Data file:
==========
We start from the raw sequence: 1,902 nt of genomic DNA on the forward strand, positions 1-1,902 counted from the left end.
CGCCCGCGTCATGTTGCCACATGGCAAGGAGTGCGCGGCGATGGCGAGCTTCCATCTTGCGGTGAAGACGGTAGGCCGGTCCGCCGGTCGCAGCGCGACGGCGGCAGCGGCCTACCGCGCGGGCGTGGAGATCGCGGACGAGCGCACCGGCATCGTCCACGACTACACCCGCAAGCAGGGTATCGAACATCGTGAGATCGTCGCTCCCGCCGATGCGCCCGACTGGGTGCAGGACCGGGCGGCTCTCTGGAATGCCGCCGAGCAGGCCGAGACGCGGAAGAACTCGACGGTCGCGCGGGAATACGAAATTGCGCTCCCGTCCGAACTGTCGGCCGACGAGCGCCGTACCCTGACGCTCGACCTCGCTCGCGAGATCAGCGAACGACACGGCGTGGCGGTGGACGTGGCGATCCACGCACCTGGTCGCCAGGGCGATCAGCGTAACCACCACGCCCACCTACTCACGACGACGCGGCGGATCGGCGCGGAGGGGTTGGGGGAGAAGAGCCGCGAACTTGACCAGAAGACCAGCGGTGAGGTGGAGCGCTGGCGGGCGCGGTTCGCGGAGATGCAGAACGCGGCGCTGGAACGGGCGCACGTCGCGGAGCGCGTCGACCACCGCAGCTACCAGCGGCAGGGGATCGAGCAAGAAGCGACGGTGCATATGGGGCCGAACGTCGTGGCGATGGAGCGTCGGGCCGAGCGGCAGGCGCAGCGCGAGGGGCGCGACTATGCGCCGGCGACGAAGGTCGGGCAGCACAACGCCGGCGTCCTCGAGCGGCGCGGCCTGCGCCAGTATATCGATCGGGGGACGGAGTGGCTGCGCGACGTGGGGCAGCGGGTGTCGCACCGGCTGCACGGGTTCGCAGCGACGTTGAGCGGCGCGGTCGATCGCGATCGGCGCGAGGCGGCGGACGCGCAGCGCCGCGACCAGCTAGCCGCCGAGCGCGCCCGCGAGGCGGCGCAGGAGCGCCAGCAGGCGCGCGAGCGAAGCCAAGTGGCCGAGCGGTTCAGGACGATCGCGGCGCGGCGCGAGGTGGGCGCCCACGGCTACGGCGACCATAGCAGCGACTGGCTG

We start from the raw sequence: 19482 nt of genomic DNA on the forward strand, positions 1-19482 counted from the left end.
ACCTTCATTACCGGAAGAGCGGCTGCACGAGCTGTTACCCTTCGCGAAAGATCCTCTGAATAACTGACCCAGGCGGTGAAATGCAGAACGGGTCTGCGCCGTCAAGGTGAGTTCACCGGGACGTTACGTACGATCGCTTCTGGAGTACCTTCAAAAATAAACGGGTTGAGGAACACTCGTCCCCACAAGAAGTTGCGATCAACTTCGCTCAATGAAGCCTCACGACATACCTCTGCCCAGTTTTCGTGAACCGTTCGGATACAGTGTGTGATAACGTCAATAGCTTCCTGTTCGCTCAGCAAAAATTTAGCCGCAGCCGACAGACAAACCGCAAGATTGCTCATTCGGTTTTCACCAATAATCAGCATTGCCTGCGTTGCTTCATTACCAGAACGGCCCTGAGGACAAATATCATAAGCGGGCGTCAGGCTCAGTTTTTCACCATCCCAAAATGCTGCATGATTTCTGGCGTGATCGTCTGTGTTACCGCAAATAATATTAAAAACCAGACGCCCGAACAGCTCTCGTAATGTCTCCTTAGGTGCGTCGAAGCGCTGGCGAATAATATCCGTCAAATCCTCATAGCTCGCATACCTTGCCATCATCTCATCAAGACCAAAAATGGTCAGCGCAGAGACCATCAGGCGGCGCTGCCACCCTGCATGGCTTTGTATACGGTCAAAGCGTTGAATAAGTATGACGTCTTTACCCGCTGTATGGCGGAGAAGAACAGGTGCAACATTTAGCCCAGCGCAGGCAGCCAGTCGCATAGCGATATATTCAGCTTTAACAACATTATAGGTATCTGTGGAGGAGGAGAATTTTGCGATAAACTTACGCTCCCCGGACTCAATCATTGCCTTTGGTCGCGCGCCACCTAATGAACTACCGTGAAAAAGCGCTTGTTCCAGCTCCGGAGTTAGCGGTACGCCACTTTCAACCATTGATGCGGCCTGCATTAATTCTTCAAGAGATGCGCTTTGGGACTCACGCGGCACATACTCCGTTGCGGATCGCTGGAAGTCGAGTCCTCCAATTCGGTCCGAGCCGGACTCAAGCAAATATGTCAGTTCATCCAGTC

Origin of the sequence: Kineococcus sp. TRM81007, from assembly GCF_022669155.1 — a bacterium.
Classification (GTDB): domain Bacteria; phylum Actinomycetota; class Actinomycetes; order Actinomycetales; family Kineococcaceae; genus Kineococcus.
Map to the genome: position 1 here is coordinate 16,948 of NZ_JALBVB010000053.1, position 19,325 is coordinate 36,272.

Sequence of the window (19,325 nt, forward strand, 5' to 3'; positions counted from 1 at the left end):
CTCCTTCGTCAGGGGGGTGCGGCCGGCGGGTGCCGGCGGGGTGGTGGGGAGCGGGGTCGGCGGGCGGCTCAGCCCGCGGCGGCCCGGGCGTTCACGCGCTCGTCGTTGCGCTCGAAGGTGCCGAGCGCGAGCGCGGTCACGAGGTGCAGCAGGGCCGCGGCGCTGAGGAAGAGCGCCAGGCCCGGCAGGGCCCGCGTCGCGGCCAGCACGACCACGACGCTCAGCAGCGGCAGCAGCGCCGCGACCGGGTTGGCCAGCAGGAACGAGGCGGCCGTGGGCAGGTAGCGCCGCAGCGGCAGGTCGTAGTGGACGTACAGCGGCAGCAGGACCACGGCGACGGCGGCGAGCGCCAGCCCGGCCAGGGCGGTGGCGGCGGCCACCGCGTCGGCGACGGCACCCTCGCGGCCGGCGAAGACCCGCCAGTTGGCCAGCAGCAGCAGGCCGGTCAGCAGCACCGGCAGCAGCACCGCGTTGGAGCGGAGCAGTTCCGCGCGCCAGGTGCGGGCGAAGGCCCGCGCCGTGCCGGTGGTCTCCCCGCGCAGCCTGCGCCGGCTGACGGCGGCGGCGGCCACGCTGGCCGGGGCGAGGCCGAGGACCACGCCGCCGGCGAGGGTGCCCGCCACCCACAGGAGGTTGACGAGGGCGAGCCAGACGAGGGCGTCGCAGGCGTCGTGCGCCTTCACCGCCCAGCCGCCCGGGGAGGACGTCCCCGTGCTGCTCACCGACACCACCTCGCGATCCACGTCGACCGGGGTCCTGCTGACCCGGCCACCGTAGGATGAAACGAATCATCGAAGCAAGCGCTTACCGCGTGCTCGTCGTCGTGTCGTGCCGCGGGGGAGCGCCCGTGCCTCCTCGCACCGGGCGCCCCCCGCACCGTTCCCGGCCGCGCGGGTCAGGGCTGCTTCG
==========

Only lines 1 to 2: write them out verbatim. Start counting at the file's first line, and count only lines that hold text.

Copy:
We start from the raw sequence: 1,902 nt of genomic DNA on the forward strand, positions 1-1,902 counted from the left end.
CGCCCGCGTCATGTTGCCACATGGCAAGGAGTGCGCGGCGATGGCGAGCTTCCATCTTGCGGTGAAGACGGTAGGCCGGTCCGCCGGTCGCAGCGCGACGGCGGCAGCGGCCTACCGCGCGGGCGTGGAGATCGCGGACGAGCGCACCGGCATCGTCCACGACTACACCCGCAAGCAGGGTATCGAACATCGTGAGATCGTCGCTCCCGCCGATGCGCCCGACTGGGTGCAGGACCGGGCGGCTCTCTGGAATGCCGCCGAGCAGGCCGAGACGCGGAAGAACTCGACGGTCGCGCGGGAATACGAAATTGCGCTCCCGTCCGAACTGTCGGCCGACGAGCGCCGTACCCTGACGCTCGACCTCGCTCGCGAGATCAGCGAACGACACGGCGTGGCGGTGGACGTGGCGATCCACGCACCTGGTCGCCAGGGCGATCAGCGTAACCACCACGCCCACCTACTCACGACGACGCGGCGGATCGGCGCGGAGGGGTTGGGGGAGAAGAGCCGCGAACTTGACCAGAAGACCAGCGGTGAGGTGGAGCGCTGGCGGGCGCGGTTCGCGGAGATGCAGAACGCGGCGCTGGAACGGGCGCACGTCGCGGAGCGCGTCGACCACCGCAGCTACCAGCGGCAGGGGATCGAGCAAGAAGCGACGGTGCATATGGGGCCGAACGTCGTGGCGATGGAGCGTCGGGCCGAGCGGCAGGCGCAGCGCGAGGGGCGCGACTATGCGCCGGCGACGAAGGTCGGGCAGCACAACGCCGGCGTCCTCGAGCGGCGCGGCCTGCGCCAGTATATCGATCGGGGGACGGAGTGGCTGCGCGACGTGGGGCAGCGGGTGTCGCACCGGCTGCACGGGTTCGCAGCGACGTTGAGCGGCGCGGTCGATCGCGATCGGCGCGAGGCGGCGGACGCGCAGCGCCGCGACCAGCTAGCCGCCGAGCGCGCCCGCGAGGCGGCGCAGGAGCGCCAGCAGGCGCGCGAGCGAAGCCAAGTGGCCGAGCGGTTCAGGACGATCGCGGCGCGGCGCGAGGTGGGCGCCCACGGCTACGGCGACCATAGCAGCGACTGGCTG